What Happens in Vegas, Dies in Vegas by Mark Everett Stone

Rating 8.3/10
From the beginning you're cheering him on, and at the end you're still left wanting more

This is book two from the Files of the BSI and if you’re not sure you have heard of BSI (Bureau of Supernatural Investigations), it’s probably a good idea to read Things to do in Denver when you’re Un-Dead first as this is a direct sequel following the events of the first book.

We are back with Kal and his new team after he has faked his death so he can go monster hunting without the Bureau’s interference. The new team consists of Canton and Ghost who were in the last book and we get to know both of these characters as well as two new team members who are retired members of the Bureau, Mouth and Winch, who Mark Everett Stone manages to give distinct personalities.

We are quickly thrown into their quest to find a magical item that is powerful enough to fuel the magical Tesla coil that Kal’s parents have made to help him in his hunt for the monster that killed his sister all those years ago. Whilst on this mission, Kal and Mouth are thrown back into the past, sent back to World War II, as Goebbels has managed to create a time portal between a Nazi camp and modern-day Las Vegas, and is doing his best to make sure that the Nazi's win the war by gaining modern warfare technology.

Deciding to make the best of their time in the past, Kal and Mouth meet that generation’s Bureau agents from the British team and teach them some new ideas. We are introduced to Richard Fleming a suave British Field Agent and Jeanie, a British Magician who seems to be much stronger than she lets on.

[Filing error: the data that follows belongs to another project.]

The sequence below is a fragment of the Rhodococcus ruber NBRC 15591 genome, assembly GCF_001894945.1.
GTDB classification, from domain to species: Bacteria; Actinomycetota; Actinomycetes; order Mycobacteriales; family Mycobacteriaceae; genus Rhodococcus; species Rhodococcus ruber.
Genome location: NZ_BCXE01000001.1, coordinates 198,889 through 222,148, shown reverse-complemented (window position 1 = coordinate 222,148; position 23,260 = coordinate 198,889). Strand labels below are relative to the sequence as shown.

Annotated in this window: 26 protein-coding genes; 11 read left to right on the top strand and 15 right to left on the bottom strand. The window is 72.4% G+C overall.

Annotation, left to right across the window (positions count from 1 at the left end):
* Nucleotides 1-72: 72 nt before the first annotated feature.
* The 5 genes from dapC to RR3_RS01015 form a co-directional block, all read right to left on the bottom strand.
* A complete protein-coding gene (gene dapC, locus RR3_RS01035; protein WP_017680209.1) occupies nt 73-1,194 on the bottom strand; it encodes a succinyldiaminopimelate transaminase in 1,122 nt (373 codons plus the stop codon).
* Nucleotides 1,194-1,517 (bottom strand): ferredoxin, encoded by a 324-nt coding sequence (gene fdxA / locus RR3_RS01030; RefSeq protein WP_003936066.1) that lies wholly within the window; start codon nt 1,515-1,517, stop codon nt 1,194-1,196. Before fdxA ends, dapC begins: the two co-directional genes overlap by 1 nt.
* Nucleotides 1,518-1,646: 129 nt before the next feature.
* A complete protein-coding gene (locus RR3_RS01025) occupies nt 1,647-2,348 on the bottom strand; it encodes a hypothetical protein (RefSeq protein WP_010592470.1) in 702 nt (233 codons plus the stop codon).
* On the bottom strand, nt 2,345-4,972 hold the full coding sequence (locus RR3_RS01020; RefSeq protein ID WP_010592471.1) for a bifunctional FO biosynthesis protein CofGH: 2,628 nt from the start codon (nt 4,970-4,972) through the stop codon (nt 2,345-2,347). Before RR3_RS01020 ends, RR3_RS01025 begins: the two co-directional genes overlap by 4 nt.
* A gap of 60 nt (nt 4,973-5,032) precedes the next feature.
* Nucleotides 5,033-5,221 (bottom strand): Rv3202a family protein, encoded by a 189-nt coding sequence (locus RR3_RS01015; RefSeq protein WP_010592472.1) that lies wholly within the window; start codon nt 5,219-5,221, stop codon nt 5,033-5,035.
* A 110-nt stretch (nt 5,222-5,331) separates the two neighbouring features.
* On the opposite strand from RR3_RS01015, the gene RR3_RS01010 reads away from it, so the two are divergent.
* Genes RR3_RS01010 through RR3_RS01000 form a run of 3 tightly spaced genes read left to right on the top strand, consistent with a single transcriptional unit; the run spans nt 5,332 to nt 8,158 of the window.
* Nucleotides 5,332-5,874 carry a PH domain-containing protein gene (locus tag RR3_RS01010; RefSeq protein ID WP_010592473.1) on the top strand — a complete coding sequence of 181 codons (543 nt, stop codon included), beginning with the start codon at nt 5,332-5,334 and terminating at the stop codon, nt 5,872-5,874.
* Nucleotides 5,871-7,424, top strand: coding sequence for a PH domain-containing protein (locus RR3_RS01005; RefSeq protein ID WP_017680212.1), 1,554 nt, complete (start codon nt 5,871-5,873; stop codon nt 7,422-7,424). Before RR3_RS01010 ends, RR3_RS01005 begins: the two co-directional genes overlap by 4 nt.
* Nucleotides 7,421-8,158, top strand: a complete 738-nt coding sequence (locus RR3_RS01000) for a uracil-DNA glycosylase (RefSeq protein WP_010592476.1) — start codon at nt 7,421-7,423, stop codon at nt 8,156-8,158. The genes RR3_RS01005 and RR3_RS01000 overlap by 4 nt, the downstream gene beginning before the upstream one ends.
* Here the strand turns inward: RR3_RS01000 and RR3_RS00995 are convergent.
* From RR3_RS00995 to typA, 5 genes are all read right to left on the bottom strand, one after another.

Jeanie seems to be someone who may be in the series a lot in the future, but I have one bad thing to say about the character, and that is I haven’t read this bad a stereotype of an English accent in a long time. Richard isn’t written so badly, but that’s because we are used to hearing upper class English accents being written in this way, but Jeanie, in practically every line, seems to say either Luv or Guv, which isn’t too bad when you are first introduced to her and she is meant to sound friendly, but it continues all the way through. As someone who is English, and a Londoner, I feel this is overdoing it a bit.

Otherwise I cannot wait to find out more about her back story, as well as where this series is going to go from here. By the end of the book we find out where Kal’s rage comes from, which makes it more interesting as Kal seems more dominated by it than previously, and of course he keeps going from battle to battle just trying to get to the end to justify everything he is doing there. From the beginning you’re cheering him on, and at the end you’re still left wanting more.

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